The Internet is fast overtaking most other forms of media for informing clients and prospective clients of your existence and services. In fact, a professional without a web page is at a disadvantage in this technological age.
Visit the web sites of other professionals in your field:
- Make notes on what works and what doesn't.
- Is the site easy to navigate? Is it attractive to look at? Is there concrete information available, or is it all show?
Decide what you want your web page to do:
- Is it primarily going to be an advertising medium, or do you want it to be relatively interactive, so that clients can access it to provide you with information, or to link to other sites?
Do you want to develop your own site, or will you find a designer to do it for you?
- If you have just purchased new computer equipment for your office, the chances are that you will have some software already installed that will enable you to build your own simple web site, even if you are not knowledgeable about technology yourself
- If you don't want to build your own site, find a designer that understands your practice, your philosophy and your target client base. Use the same techniques for finding the right designer as you use for finding an accountant or financial manager. Having a website designed isn't cheap, so you don't want to spend good money on a site that no one will visit.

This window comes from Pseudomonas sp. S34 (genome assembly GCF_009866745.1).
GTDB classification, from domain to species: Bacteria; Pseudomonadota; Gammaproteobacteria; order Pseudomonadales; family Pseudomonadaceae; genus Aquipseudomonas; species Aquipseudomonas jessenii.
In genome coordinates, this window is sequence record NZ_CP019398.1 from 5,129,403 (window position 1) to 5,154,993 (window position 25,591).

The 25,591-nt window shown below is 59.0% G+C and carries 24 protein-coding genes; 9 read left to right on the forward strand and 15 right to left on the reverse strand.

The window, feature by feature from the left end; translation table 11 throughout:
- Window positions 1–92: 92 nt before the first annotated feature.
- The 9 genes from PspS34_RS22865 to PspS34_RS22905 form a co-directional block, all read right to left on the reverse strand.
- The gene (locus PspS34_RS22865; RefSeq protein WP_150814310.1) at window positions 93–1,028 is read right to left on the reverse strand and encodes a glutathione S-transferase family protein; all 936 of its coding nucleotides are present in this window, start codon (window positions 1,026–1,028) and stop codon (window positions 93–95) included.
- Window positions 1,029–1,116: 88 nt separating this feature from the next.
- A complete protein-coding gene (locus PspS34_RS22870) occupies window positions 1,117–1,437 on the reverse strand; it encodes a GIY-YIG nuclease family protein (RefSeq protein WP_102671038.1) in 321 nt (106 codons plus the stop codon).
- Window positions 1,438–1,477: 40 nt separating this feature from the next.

Finding a name for your web site may not be as easy as you imagine at this time:
- You will have to do a search, or find someone to do a search for you, of available domain names, so come up with several choices that you can live with.
Keep your site up to date:
- Make sure that you can make changes and add content to the site easily as your practice grows. The more new and useful information your clients find when accessing your site, the more they will visit it.
Link your site to other sites of interest to your clients.
Make sure that the content of your site doesn't conflict with any regulations set by your governing body. For instance, physicians' web sites are usually subject to the same advertising guidelines as newspaper advertising.
Decide how interactive you want your web page to be:
- Do you want clients to be able to make appointments through your web page?
- Do you want to provide client surveys on your web page?
Using the Internet Professionally
With all the information available on the Internet, it makes sense to utilize it for your own professional purposes.
- There are many excellent sites on the Internet, but be aware that the content of many sites is not regulated. Never take for granted something you read on the Internet without researching its source
- Write down the URLs of all sites given to you by clients who have been using the Internet to check out their health, finances or legal situations, depending on your professional situation. Either have someone in your office visit the sites, or do it yourself to check out their veracity
- Consider providing your clients with a handout each month (you can add to this rather than re-doing all the time) listing those sites you feel provide accurate information.